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Today's Stichomancy for Clive Barker

The first excerpt represents the past or something you must release, and is drawn from Familiar Studies of Men and Books by Robert Louis Stevenson:

chased hither and thither by epidemic terrors and aspirations, and, in all seriousness, blown about by every wind of doctrine. This is a long way that we have travelled: between such work and the work of Fielding is there not, indeed, a great gulph in thought and sentiment?

Art, thus conceived, realises for men a larger portion of life, and that portion one that it is more difficult for them to realise unaided; and, besides helping them to feel more intensely those restricted personal interests which are patent to all, it awakes in them some consciousness of those more general relations that are so strangely invisible to the

The second excerpt represents the present or the deciding factor of the moment, and is drawn from Flame and Shadow by Sara Teasdale:

Oh hurt me, tree and flower, Lest in the end death try to take Even this glistening hour.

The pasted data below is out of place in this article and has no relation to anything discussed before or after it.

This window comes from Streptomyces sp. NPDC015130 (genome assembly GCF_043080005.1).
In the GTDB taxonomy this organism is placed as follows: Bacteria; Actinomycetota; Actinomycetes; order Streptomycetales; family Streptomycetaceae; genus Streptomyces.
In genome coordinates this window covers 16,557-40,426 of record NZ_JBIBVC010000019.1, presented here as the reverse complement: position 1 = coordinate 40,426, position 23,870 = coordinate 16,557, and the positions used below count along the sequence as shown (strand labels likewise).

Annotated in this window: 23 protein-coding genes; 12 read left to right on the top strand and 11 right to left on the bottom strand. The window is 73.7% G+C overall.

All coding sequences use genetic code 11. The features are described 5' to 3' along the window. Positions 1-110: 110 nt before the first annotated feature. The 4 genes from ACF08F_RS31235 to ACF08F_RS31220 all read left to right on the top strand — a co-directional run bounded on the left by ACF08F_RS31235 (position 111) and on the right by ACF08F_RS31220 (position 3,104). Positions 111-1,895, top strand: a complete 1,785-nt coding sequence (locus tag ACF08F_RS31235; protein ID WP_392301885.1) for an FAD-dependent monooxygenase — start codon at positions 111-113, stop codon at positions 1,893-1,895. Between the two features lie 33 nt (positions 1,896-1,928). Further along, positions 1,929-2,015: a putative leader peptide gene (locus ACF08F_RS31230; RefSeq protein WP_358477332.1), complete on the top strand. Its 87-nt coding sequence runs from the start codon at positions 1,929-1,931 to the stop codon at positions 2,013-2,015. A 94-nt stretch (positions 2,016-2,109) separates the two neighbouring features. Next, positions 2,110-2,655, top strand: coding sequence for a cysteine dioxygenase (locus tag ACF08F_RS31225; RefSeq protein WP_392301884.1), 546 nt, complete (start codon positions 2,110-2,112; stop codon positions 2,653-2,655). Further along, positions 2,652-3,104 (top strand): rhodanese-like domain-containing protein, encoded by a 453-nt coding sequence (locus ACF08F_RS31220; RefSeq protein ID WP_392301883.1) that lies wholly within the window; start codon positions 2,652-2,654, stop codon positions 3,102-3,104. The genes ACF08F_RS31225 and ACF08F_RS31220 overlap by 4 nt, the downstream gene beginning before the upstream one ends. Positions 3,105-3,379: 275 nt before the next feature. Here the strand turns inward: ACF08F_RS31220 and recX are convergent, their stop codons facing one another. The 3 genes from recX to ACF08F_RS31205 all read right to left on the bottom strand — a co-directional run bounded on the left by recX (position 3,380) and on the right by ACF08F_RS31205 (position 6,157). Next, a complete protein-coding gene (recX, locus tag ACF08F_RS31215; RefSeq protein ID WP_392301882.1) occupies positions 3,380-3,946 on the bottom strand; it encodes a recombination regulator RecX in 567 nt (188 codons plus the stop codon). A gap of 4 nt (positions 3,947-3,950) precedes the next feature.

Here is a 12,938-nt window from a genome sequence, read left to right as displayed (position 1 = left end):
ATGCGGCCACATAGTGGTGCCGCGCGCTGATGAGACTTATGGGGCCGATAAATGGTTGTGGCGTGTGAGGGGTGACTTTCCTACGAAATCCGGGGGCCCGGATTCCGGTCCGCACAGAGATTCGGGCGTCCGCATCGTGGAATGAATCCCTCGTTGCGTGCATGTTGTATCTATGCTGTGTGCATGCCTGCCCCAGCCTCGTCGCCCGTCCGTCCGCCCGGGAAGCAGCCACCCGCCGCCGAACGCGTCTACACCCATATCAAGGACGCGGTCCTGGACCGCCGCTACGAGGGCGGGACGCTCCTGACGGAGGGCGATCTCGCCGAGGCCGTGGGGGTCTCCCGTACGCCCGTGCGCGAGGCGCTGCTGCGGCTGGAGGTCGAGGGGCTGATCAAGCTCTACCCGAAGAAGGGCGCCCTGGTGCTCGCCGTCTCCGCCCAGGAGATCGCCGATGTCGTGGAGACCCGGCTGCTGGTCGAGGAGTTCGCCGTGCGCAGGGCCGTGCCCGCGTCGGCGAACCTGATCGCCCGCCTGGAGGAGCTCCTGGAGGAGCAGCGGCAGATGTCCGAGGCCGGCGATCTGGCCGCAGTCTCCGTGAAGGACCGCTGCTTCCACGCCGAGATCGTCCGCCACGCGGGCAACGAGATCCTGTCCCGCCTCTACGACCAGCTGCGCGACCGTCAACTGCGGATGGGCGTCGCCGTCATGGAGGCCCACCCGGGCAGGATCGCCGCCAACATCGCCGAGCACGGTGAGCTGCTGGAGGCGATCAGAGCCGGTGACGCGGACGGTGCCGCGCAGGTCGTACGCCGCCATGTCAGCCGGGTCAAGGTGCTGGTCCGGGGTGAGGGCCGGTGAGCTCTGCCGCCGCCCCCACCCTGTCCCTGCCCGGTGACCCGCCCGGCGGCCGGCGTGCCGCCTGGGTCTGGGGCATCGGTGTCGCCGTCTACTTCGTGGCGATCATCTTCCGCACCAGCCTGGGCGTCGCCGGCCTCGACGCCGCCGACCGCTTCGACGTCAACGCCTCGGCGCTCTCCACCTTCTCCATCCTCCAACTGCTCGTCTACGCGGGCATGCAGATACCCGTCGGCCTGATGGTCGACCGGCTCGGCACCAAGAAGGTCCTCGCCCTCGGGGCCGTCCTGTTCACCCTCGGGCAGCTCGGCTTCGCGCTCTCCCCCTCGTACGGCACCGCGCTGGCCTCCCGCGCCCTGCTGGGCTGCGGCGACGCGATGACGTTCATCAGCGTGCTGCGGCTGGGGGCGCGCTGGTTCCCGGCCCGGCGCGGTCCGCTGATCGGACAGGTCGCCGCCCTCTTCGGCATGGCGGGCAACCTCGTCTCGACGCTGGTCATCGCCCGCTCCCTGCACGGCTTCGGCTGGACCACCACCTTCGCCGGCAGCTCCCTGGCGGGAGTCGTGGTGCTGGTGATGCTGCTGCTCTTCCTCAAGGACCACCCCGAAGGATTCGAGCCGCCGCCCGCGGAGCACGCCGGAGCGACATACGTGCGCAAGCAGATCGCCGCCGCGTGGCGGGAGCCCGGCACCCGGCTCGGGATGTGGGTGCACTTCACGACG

O shaken flowers, O shimmering trees, O sunlit white and blue, Wound me, that I, through endless sleep, May bear the scar of you.

Stars

Alone in the night On a dark hill With pines around me

The third excerpt represents the future or something you must embrace, and is drawn from Democracy In America, Volume 2 by Alexis de Toqueville:

lays open the soul to an inordinate love of material gratification. The greatest advantage of religion is to inspire diametrically contrary principles. There is no religion which does not place the object of man's desires above and beyond the treasures of earth, and which does not naturally raise his soul to regions far above those of the senses. Nor is there any which does not impose on man some sort of duties to his kind, and thus draws him at times from the contemplation of himself. This occurs in religions the most false and dangerous. Religious nations are therefore naturally strong on the very point on which democratic nations are weak; which shows of what importance it is